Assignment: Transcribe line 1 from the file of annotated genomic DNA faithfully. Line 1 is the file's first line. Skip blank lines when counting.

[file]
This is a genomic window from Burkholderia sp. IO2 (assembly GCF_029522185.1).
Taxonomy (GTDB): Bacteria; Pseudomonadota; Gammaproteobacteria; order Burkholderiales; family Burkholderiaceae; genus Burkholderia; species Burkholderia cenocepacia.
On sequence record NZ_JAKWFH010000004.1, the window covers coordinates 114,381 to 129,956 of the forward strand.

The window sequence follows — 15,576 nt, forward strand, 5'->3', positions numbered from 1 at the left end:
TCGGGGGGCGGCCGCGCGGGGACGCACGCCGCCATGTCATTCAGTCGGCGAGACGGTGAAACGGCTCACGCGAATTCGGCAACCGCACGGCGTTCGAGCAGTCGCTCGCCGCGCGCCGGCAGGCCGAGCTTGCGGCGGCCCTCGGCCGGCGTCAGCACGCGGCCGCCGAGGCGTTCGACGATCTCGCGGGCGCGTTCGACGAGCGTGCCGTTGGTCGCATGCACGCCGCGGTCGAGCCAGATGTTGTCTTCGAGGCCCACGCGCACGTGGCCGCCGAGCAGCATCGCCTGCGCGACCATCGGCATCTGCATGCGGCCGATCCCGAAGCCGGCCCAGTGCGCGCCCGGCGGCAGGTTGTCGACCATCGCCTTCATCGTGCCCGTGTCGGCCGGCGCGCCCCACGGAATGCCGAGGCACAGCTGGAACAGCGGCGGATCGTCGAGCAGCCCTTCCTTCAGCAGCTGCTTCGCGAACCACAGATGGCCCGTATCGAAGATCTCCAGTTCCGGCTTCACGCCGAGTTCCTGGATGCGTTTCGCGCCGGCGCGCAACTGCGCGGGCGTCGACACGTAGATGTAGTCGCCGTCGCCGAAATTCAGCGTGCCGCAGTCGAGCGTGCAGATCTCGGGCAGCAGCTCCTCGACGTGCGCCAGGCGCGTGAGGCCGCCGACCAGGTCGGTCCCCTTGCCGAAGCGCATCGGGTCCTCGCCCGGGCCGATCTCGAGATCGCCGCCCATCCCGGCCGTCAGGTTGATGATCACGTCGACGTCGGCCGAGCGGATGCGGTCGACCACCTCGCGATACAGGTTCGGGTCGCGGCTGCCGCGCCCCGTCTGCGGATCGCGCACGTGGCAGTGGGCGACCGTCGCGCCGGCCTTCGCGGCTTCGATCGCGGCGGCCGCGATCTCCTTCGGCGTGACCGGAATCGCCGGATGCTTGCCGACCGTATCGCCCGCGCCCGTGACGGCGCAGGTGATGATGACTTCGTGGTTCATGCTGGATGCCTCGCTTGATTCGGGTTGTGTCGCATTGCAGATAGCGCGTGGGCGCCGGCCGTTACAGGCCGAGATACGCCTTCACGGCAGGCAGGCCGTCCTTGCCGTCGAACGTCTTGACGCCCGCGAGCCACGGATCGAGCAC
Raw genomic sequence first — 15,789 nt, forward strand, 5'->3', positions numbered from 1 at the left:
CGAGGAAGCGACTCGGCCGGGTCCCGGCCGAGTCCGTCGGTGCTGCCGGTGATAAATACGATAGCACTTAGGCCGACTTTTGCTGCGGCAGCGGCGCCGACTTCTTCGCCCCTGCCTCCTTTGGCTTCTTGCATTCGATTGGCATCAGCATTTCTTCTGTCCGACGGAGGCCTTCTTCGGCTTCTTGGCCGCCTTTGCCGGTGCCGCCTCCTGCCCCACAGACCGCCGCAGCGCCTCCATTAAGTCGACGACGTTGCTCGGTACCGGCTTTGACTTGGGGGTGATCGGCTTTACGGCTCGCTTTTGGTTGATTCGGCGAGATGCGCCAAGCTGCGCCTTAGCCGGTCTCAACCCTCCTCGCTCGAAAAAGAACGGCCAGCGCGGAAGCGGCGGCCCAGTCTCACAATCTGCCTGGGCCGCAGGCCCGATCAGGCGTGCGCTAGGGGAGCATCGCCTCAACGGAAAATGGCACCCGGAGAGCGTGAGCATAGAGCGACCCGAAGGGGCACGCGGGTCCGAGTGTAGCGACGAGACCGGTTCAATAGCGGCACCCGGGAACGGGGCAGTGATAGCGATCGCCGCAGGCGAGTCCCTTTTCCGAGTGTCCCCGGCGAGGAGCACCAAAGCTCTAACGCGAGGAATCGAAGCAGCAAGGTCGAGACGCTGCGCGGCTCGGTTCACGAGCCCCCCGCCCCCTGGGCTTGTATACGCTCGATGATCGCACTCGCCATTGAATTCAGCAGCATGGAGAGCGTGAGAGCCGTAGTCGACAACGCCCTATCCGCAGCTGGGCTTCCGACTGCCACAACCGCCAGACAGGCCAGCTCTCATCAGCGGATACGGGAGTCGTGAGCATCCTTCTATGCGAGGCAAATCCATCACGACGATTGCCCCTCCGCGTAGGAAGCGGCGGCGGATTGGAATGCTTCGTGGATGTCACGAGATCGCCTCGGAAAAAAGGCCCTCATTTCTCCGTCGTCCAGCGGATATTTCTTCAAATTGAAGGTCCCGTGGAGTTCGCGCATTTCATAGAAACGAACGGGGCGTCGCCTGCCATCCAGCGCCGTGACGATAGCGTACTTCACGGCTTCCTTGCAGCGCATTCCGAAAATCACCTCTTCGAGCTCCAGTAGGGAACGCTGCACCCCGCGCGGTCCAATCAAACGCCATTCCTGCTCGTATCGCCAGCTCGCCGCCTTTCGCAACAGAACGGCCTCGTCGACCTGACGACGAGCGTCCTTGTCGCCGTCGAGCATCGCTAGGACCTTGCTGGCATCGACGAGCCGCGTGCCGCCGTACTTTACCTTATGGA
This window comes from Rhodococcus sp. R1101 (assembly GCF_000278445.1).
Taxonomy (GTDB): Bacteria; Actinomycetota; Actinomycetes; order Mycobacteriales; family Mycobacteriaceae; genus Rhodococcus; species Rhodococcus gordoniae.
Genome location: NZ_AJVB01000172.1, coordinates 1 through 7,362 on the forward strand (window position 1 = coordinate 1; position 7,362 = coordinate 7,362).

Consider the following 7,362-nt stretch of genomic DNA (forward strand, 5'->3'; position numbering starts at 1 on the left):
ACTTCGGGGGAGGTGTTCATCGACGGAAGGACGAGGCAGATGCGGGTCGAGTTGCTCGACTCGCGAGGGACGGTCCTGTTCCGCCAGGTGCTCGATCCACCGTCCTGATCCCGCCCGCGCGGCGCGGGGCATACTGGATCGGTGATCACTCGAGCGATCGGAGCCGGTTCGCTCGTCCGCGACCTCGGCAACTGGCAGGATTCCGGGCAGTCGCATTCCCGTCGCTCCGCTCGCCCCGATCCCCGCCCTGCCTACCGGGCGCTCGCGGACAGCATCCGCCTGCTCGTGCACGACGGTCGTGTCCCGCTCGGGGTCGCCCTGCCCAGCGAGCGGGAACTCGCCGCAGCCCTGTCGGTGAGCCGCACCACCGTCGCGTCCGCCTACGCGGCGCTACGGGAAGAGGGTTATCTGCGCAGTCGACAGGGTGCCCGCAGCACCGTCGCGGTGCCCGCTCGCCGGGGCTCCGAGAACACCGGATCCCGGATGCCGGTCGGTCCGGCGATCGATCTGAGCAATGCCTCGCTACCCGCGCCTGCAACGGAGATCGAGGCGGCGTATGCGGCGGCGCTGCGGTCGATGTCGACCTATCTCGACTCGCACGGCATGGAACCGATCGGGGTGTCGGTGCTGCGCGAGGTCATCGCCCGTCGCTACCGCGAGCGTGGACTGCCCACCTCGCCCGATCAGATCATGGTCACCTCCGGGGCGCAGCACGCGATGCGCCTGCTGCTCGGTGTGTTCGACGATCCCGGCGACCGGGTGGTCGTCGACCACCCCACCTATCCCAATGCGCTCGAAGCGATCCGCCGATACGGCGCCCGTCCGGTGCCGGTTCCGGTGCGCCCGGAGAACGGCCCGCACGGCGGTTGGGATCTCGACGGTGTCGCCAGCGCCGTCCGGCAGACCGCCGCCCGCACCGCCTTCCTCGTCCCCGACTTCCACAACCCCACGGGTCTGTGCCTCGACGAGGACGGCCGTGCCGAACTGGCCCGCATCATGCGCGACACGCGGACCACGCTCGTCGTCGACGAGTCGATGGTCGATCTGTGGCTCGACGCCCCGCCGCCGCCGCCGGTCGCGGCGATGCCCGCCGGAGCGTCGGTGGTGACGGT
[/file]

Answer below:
This is a genomic window from Burkholderia sp. IO2 (assembly GCF_029522185.1).